Its only been a few months, but we are very happy with the choice.
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Old 03-06-2020, 07:27 AM   #49
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Originally Posted by paul65k View Post
I just made the change to compressor-based a few months ago and agonized for quite some time before coming to a final decision..............

Very darn nice. That just moved up on my bucket list. Thanks for posting.
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Old 03-06-2020, 09:09 AM   #50
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JC refrigeration

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Originally Posted by Brianna View Post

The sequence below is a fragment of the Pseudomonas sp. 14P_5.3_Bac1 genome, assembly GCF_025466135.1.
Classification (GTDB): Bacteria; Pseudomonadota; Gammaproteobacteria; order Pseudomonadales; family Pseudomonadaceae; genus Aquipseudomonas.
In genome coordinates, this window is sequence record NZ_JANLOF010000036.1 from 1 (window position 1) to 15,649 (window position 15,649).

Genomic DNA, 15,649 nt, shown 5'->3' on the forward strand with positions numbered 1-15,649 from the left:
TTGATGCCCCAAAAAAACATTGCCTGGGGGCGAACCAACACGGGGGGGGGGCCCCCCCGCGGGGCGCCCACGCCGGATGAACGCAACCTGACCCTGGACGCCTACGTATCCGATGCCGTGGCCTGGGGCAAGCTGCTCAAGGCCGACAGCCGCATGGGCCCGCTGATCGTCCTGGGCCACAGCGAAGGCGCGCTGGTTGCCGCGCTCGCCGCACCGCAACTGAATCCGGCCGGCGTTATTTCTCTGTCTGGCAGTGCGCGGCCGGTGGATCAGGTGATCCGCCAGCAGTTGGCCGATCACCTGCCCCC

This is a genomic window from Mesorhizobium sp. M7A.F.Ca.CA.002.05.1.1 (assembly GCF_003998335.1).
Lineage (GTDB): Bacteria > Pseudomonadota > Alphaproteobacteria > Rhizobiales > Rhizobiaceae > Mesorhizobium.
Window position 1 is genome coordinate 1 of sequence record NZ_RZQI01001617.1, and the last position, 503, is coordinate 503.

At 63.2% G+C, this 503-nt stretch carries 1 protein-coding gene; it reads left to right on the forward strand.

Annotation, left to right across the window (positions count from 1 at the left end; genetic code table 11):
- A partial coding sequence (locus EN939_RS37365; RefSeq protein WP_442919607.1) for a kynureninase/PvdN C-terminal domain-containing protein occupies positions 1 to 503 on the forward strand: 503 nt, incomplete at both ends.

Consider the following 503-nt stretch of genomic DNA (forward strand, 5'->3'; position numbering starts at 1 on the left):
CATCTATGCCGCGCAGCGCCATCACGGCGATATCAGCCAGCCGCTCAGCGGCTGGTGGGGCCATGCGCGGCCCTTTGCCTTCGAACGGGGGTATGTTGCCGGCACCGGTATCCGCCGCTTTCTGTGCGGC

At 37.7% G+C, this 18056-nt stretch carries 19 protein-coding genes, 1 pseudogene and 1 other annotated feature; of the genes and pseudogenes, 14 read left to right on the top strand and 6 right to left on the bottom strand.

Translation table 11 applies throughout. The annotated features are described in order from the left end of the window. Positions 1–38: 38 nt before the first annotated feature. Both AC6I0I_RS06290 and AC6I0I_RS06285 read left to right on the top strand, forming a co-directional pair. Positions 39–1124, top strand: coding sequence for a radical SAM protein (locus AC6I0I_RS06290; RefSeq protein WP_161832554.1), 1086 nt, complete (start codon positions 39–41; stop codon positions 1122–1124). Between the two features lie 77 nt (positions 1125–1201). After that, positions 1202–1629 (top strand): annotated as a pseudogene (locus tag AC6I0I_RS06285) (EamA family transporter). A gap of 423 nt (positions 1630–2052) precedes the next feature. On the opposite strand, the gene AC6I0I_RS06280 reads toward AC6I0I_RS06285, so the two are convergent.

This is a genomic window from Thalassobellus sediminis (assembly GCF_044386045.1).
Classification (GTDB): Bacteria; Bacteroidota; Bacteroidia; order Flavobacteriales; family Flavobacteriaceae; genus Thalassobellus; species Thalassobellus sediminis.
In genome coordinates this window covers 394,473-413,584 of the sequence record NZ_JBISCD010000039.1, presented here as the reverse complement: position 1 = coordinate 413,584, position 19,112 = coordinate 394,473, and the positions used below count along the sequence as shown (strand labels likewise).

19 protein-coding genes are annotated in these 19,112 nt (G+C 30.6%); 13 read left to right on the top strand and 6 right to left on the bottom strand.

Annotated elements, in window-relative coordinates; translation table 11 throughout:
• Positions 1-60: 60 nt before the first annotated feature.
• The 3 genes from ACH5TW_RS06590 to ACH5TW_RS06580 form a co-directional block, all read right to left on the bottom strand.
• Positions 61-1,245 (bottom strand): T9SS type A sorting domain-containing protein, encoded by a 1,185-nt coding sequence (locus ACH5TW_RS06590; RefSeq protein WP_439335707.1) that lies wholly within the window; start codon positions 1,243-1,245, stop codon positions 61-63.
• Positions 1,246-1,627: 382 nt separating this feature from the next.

Arkansas,
What made you go with the AC compressor instead of the DC?

I know why JC likes the AC. It's because you just plug it in, vs tying in to a 12v wire.
Both the 12volt and AC get you cold but the AC gets you there quicker. Takes about 3-4 hours to get inside temps to 37*. There is already a 12volt wire and an 120 AC wire there if you have a standard RV fridge. My setup was a little more complicated because my coach didnít have an inverter, only a converter.
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Old 03-06-2020, 11:11 AM   #51
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JC Refrigeration

I went with the AC unit. I only have 600 watts on the roof with 4-110ah batteries. The compressor is amazingly quiet and very efficient. I did put a 4Ē muffin fan inside the fridge to move some cold air around just for kicks. It was super easy to swap old cooling unit out, but if you have questions their customer service is top notch. I donít have to be a fridge door policemen anymore.
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Old 03-06-2020, 11:38 AM   #52